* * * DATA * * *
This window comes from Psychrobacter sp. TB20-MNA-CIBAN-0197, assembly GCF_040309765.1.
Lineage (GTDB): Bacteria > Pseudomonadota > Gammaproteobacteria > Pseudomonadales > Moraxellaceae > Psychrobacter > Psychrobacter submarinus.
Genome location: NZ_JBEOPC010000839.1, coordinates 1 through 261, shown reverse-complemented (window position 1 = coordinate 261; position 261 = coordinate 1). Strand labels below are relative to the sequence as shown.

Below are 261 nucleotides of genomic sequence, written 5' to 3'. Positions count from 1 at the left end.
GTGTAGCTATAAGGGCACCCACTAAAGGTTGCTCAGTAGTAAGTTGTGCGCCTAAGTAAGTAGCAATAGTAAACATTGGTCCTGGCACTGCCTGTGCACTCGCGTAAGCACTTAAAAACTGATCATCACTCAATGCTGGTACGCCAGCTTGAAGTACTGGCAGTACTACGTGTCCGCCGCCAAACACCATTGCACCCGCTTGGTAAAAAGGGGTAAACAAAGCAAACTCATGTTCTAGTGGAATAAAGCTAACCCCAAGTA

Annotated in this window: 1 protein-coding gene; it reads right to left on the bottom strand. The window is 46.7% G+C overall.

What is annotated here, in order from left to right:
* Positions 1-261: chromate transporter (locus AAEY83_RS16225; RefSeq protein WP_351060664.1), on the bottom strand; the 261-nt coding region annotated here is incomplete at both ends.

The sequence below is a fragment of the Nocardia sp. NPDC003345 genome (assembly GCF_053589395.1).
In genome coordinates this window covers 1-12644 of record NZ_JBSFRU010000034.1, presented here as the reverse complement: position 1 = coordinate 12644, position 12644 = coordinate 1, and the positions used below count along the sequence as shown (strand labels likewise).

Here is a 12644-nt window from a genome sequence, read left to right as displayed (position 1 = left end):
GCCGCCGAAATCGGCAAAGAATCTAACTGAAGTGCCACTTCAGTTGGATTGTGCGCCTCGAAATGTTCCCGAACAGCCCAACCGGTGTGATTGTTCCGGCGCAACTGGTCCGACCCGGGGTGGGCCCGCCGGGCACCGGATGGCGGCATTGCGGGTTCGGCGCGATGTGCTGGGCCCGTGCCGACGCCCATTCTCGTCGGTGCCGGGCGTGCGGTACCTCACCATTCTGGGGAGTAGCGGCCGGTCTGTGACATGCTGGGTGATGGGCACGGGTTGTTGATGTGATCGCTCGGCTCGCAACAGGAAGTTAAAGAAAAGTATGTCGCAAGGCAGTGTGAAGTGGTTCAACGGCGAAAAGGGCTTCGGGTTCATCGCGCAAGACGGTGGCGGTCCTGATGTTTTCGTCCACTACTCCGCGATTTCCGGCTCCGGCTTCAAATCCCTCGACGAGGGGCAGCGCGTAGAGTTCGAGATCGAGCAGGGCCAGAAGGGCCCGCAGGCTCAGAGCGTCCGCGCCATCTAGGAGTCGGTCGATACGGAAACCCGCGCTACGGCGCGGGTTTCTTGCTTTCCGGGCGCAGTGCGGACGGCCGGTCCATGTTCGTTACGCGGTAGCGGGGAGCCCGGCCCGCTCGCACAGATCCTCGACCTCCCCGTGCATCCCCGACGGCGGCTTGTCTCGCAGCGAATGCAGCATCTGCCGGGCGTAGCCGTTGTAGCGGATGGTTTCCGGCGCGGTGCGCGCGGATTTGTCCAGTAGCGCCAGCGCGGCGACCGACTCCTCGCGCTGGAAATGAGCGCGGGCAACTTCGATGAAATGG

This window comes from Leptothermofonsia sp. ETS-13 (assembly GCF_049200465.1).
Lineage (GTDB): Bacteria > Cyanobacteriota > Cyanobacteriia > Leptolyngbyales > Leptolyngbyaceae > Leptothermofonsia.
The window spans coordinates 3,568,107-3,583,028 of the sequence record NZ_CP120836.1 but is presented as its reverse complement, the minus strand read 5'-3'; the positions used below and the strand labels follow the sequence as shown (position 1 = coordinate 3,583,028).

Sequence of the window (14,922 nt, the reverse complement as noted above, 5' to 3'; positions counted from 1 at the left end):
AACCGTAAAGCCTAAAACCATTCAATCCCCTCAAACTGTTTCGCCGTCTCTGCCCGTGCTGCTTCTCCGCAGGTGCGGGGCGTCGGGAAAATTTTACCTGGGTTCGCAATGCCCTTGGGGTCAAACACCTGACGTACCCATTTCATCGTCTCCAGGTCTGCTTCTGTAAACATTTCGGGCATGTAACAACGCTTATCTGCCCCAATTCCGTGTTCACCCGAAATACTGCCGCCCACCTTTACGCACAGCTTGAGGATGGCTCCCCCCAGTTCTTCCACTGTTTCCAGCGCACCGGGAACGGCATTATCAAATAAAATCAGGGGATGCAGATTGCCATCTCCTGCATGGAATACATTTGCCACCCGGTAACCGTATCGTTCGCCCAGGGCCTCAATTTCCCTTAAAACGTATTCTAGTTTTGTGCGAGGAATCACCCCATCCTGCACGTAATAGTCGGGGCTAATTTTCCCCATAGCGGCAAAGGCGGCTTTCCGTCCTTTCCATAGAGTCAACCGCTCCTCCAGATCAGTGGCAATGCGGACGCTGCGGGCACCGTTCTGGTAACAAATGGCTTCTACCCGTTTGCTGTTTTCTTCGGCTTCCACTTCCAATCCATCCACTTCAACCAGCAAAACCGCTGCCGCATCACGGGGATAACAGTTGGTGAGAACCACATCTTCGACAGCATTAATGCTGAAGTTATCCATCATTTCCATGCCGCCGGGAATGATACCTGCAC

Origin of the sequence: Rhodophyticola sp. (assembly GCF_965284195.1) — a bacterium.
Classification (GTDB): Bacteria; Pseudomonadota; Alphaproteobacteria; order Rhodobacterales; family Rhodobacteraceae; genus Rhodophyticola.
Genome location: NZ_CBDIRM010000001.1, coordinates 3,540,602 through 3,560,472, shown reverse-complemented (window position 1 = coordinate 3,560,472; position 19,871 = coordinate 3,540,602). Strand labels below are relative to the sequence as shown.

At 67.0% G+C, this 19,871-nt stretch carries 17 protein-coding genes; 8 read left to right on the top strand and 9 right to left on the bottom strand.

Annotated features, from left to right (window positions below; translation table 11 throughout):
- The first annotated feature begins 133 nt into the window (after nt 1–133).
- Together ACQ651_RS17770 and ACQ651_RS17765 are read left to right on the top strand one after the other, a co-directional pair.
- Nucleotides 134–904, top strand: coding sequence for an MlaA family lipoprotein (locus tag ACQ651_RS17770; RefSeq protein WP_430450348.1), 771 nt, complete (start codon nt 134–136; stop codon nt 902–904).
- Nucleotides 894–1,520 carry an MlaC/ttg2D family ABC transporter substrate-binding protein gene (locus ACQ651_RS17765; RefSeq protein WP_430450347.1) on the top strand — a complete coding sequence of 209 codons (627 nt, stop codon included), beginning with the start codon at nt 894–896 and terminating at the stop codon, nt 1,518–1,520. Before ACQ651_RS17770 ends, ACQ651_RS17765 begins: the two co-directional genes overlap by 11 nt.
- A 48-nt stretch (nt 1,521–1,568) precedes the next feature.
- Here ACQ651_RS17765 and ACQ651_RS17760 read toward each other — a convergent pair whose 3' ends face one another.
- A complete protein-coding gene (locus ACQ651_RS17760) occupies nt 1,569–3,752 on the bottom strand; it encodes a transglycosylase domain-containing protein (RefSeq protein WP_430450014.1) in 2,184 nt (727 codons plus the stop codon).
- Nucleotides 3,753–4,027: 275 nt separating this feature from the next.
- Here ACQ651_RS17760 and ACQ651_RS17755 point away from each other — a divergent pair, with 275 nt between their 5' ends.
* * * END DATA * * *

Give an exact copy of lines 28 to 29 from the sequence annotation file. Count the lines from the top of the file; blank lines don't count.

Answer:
- Here ACQ651_RS17765 and ACQ651_RS17760 read toward each other — a convergent pair whose 3' ends face one another.
- A complete protein-coding gene (locus ACQ651_RS17760) occupies nt 1,569–3,752 on the bottom strand; it encodes a transglycosylase domain-containing protein (RefSeq protein WP_430450014.1) in 2,184 nt (727 codons plus the stop codon).